Monday, August 10, 2009

Lou Gehrig

There aren't too many people that have a disease referred to by their own name. However, such is the case of the all star baseball player Ludwig Heinrich Gehrig, or Lou Gehrig. Born in 1903, Lou played for the New York Yankees until being diagnosed with amyotrophic lateral sclerosis at the age of 36.

This post though isn't about him or his disease as much as it is about the idea of hope.

There's an intriguing post up on ESPN entitled "Sincerely, Lou" which documents correspondence between Lou, his wife, and physician during his 2 year battle and ultimate death from ALS. The site has both a short video summarizing the letters as well as copies of some of those letters for readers to peruse.

Reading through all the letters myself I was struck most of all by the concept of hope.

This is evident in several ways. One way to search for hope is to look for survivors. Lou does this in his letters, telling his doctor about people he encounters with either presumed ALS or other similar muscular neuropathies that have been cured. Like little ornaments of hope, these names continue to crop up during his correspondences.

Another way people search for hope is in cures themselves. I wanted to laugh and yet felt a strange pity reading through all of the types of cures that Lou tried. He took everything from high dose vitamin E and B, to histamine injections, drinking raw vegetable juice, apple seed oil, heat treatments, etc. With each new possibility he'd write to his doctor asking advice, sometimes trying them and other times passing them up. Almost every letter included some talk of proposed treatment and new research.

Probably the most startling display of hope comes from the direct questions, pleas and responses between the 3 parties. I have included excerpts from the letters, which were made available to ESPN through the Rip Van Winkle Foundation.

Here is a brief correspondence early on in the course. Lou had written asking prognosis questions to Dr. Paul O'Leary. After briefly discussing the likelihood of improvement Dr. O'Leary writes, "there is no need of my filling you with a lot of bunk about time factor...they are those things that cannot be determined on a numerical basis because they vary in each case." (Dec 8 1839) To which Lou replies, "Thanks for that swell and most encouraging letter. Up until now, I was under the impression that every inch of ground lost could never be regained, but...having it confirmed by you...I will be well on the road to recovery very shortly"(Dec 19 1939)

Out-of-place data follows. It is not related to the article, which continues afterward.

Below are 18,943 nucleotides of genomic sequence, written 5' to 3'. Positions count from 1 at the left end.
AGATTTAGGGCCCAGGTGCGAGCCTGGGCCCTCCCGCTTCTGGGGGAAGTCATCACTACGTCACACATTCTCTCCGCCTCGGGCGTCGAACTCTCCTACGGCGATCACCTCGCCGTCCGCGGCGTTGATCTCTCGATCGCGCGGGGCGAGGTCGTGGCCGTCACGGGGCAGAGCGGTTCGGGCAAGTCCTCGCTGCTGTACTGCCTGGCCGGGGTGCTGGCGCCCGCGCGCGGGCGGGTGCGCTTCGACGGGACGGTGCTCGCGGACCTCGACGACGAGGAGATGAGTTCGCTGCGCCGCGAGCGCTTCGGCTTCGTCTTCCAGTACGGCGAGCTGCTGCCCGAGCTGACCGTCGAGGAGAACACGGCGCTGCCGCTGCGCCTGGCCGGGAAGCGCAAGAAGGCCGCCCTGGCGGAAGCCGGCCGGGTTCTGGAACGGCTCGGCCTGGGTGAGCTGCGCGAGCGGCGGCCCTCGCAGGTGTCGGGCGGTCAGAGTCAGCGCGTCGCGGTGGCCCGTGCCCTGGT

However as decline occurs he reaches out again for the truth. Lou writes,"Please don't judge me a cry baby, or believe me to be losing my guts, but as always I would like to know the actual truths and not to continue to receive encouraging reports which have little or no chance of materializing, or to continue to live in false hopes...PLEASE reveal to me the honest opinions."(March 31 1940)

The doctor's reply, "half of the patients with this disease derive definite relief from it...I think you must keep plugging along... you must realize that there will be days when you do not seem so good, but I am sure that such days will become of shorter duration and further apart."(April 8 1940)

Ironically the doctor sent that letter before receiving the following from Lou's wife Eleanor. She pleads, "I believe we should keep him on the optimistic side by hinting about other cases on record which have become practically bedridden, and then gradually improved because of some mysterious working of must be very difficult for you to answer his last letter to you, and I feel we must all lie like mad. I want him to keep a thread of hope; there is no point in adding mental torture to the horrible experience he is now going through."(April 9 1940 ) (Emphasis mine)